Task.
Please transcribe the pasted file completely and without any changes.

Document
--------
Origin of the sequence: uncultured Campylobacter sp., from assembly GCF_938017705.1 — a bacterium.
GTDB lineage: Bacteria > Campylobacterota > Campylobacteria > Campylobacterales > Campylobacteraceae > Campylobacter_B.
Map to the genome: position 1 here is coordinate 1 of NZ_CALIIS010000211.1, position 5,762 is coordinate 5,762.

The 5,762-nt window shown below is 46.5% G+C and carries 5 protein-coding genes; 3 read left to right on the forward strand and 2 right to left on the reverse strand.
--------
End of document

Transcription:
Origin of the sequence: uncultured Campylobacter sp., from assembly GCF_938017705.1 — a bacterium.
GTDB lineage: Bacteria > Campylobacterota > Campylobacteria > Campylobacterales > Campylobacteraceae > Campylobacter_B.
Map to the genome: position 1 here is coordinate 1 of NZ_CALIIS010000211.1, position 5,762 is coordinate 5,762.

The 5,762-nt window shown below is 46.5% G+C and carries 5 protein-coding genes; 3 read left to right on the forward strand and 2 right to left on the reverse strand.